A Facebook friend of mine just posted a pic consisting fresh charred pita bread, chunks of feta, diced grilled chicken, olives, and a tray with cut up red onions, cucumbers and tomatoes along side a pitcher of just made yogurt sauce with this caption:
Monday Eats. Homemade pitas, Greek salad, chicken, tzatziki and wine. Duh. Because…Monday.
I just feel like this girl and I are, on some level, soul sisters. I had popped on FB for just a sec in between my own Monday night dinner prep:
roasted maple, rosemary and balsamic pork loin that I’ll top with a sumptuous cranberry sauce, served alongside roasted sweet potato, carrot and red onions. And I’m thinking a juicy Pinot Noir will do just perfectly.
And sure, it’s not always like this, but a lot of the time? Yes, yes it is.
I make sauces and dressings and breads and marinades from scratch. I save chicken carcasses and simmer them in water with onion, garlic, carrots, celery, parsley, black peppercorns and a splash of apple cider vinegar to make homemade chicken stock that I store and freeze for use whatever I may need it for. This woman who posted on Facebook– I happen to know she wakes up extra early some mornings (school mornings!) just to make her kids homemade donuts. And I’m not talking the baked donut pan kind, which would be remarkable on on their own, but I mean, donuts that are kneeded with yeast and go in the fryer, before being slathered in vanilla glaze and served hot, kind of donuts.
My other friend, Kel, makes elaborate lunches for herself. Taking time to slice red pepper, cucumbers, sharp cheese, and red onion, then mixing up a batch of quinoa tabbouleh flavored with red wine vinegar, before prepping the collard green leaves that she’ll slather in hummus and roll all the rest of the ingredients up in. Then she’ll slice some fruit, brew some hot herbal tea and sit to feast.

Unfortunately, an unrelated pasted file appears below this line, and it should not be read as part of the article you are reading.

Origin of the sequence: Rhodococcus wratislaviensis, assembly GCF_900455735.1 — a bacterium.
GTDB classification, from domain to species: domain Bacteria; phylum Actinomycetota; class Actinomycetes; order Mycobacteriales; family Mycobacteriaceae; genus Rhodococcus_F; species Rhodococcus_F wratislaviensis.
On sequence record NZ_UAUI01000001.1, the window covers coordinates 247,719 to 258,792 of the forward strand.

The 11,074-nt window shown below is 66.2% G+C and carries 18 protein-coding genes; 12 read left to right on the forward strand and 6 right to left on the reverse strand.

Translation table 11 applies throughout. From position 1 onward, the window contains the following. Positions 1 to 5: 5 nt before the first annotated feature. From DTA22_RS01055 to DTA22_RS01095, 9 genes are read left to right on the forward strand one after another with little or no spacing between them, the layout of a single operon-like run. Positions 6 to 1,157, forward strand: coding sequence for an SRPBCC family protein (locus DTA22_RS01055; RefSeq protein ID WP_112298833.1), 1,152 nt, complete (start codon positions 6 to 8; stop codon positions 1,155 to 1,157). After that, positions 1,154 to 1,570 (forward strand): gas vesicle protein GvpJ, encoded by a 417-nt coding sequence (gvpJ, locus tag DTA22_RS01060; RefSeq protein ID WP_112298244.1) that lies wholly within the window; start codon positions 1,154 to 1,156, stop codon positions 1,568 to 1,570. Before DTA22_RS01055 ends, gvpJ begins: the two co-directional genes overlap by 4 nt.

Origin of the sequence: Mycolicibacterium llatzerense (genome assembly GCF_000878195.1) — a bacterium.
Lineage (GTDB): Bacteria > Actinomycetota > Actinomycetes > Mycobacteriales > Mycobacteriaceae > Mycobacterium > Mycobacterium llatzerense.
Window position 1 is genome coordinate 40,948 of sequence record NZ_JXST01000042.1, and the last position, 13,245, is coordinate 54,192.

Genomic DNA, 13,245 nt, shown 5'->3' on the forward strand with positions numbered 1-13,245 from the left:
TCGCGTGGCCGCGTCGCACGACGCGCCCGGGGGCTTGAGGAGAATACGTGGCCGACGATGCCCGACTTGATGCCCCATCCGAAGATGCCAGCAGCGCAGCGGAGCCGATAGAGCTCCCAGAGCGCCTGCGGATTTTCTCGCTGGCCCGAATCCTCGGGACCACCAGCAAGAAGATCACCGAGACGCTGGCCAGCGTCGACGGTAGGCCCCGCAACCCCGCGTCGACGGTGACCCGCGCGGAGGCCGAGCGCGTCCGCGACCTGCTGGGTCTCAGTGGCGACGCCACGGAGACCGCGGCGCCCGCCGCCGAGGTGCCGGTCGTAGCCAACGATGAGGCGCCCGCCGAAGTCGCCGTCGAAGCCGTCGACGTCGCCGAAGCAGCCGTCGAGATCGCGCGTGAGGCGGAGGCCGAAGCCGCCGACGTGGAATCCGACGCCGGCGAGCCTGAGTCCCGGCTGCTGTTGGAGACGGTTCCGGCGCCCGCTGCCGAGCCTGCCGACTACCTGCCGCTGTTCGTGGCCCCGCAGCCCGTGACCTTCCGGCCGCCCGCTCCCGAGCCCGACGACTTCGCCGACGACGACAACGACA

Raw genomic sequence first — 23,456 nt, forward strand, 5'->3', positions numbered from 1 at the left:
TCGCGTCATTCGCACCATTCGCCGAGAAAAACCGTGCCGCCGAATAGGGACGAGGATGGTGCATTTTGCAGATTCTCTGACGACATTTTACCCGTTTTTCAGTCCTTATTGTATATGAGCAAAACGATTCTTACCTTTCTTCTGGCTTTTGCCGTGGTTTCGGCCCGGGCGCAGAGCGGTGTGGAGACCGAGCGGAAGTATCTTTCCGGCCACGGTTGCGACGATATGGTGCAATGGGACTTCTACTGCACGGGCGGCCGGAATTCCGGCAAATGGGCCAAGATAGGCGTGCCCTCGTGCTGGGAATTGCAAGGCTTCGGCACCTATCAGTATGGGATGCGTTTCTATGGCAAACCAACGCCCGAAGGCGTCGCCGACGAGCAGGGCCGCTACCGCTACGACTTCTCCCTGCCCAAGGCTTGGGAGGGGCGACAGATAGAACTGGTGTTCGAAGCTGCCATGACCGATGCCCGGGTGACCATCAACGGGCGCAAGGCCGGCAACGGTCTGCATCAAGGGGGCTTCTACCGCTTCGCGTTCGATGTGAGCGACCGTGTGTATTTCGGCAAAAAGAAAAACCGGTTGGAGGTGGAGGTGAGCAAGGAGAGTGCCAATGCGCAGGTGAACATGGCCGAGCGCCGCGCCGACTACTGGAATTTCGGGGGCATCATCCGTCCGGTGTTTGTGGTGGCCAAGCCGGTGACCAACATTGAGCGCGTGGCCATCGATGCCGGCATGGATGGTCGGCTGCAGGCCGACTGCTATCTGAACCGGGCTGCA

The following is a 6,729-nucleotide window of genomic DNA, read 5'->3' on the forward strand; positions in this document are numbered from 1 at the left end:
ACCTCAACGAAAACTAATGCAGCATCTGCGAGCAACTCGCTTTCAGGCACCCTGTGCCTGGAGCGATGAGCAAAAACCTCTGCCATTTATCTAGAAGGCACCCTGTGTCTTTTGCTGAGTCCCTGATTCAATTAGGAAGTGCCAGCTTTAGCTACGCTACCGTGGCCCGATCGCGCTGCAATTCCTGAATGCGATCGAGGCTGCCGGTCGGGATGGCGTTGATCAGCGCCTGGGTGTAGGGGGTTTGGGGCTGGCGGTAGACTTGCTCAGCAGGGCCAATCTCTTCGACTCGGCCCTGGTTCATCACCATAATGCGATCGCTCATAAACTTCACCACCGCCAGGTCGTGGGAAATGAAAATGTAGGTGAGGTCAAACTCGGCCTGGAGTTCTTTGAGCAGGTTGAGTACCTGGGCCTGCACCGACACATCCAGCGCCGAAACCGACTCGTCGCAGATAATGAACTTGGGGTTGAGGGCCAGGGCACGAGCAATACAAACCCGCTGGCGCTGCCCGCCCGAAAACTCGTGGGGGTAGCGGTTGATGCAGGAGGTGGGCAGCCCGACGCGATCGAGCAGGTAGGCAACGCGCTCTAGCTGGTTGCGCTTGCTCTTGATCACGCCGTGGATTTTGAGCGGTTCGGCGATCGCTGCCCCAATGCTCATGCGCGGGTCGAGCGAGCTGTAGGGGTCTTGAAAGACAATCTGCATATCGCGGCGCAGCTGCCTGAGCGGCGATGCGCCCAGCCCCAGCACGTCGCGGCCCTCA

That’s what we are setting the tone for. We don’t just eat. We feast.
I’ve always had a healthy dose of hedonism running through my veins. Never have I thought this was a bad thing. My Grandma was Danish and I feel I must have inherited a couple extra genes from her, because the idea of Hygge is strong in me. Hygge (pronounced hoo-gah) is a nordic word that translates to a feeling of coziness, kinship, and conviviality. It’s about taking pleasure within the simple things in life. It’s not about overly gratuitous indulgence. Hygge, and the right to practice it, are almost always earned. Not in a slaving-away-in-the-gym sort of way, but in a moving-our-bodies- and engaging our minds in ways-that-feed-the-soul (a walk in the woods, anyone?), and other things that keep us strong and sharp. It’s the work hard/play hard payoff, except in a way that makes the working meaningful as well. It’s about finding the good life and celebrating simple things. Hygge is about feeling good and extending that to others.
Eating with integrity, and hosting and celebrating, are the quintessential ways that I practice hygge and cultivate community. Life is too short to not light the candles, sip the wine, and gobble the cheese or balsamic roasted veggies, or whatever it might be.